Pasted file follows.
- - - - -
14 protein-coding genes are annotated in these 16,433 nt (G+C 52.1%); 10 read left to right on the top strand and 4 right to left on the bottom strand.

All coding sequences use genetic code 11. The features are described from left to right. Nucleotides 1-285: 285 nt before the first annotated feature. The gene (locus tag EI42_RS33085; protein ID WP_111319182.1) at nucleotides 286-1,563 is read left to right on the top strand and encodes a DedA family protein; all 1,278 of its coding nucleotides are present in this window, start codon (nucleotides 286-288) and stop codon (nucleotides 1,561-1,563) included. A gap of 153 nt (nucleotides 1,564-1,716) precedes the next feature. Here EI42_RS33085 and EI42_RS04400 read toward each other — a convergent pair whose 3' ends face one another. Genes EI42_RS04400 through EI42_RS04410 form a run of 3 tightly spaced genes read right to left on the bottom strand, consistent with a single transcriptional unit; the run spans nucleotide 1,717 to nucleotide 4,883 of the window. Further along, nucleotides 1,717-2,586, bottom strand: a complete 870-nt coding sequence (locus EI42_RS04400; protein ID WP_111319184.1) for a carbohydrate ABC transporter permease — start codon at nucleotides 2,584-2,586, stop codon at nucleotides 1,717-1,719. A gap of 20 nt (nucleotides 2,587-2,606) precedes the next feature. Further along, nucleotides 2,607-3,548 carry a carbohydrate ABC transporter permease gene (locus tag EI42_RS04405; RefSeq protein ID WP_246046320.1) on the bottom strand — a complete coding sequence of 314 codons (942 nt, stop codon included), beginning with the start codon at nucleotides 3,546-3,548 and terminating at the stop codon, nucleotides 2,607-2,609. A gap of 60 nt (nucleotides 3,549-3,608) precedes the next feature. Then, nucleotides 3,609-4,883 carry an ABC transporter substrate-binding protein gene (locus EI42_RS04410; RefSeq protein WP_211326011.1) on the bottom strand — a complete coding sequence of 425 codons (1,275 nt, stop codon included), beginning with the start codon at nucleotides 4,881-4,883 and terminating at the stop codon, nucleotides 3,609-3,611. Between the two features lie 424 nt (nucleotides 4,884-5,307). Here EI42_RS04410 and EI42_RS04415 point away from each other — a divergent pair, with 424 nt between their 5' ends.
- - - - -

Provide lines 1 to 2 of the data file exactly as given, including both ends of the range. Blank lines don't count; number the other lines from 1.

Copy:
14 protein-coding genes are annotated in these 16,433 nt (G+C 52.1%); 10 read left to right on the top strand and 4 right to left on the bottom strand.

All coding sequences use genetic code 11. The features are described from left to right. Nucleotides 1-285: 285 nt before the first annotated feature. The gene (locus tag EI42_RS33085; protein ID WP_111319182.1) at nucleotides 286-1,563 is read left to right on the top strand and encodes a DedA family protein; all 1,278 of its coding nucleotides are present in this window, start codon (nucleotides 286-288) and stop codon (nucleotides 1,561-1,563) included. A gap of 153 nt (nucleotides 1,564-1,716) precedes the next feature. Here EI42_RS33085 and EI42_RS04400 read toward each other — a convergent pair whose 3' ends face one another. Genes EI42_RS04400 through EI42_RS04410 form a run of 3 tightly spaced genes read right to left on the bottom strand, consistent with a single transcriptional unit; the run spans nucleotide 1,717 to nucleotide 4,883 of the window. Further along, nucleotides 1,717-2,586, bottom strand: a complete 870-nt coding sequence (locus EI42_RS04400; protein ID WP_111319184.1) for a carbohydrate ABC transporter permease — start codon at nucleotides 2,584-2,586, stop codon at nucleotides 1,717-1,719. A gap of 20 nt (nucleotides 2,587-2,606) precedes the next feature. Further along, nucleotides 2,607-3,548 carry a carbohydrate ABC transporter permease gene (locus tag EI42_RS04405; RefSeq protein ID WP_246046320.1) on the bottom strand — a complete coding sequence of 314 codons (942 nt, stop codon included), beginning with the start codon at nucleotides 3,546-3,548 and terminating at the stop codon, nucleotides 2,607-2,609. A gap of 60 nt (nucleotides 3,549-3,608) precedes the next feature. Then, nucleotides 3,609-4,883 carry an ABC transporter substrate-binding protein gene (locus EI42_RS04410; RefSeq protein WP_211326011.1) on the bottom strand — a complete coding sequence of 425 codons (1,275 nt, stop codon included), beginning with the start codon at nucleotides 4,881-4,883 and terminating at the stop codon, nucleotides 3,609-3,611. Between the two features lie 424 nt (nucleotides 4,884-5,307). Here EI42_RS04410 and EI42_RS04415 point away from each other — a divergent pair, with 424 nt between their 5' ends.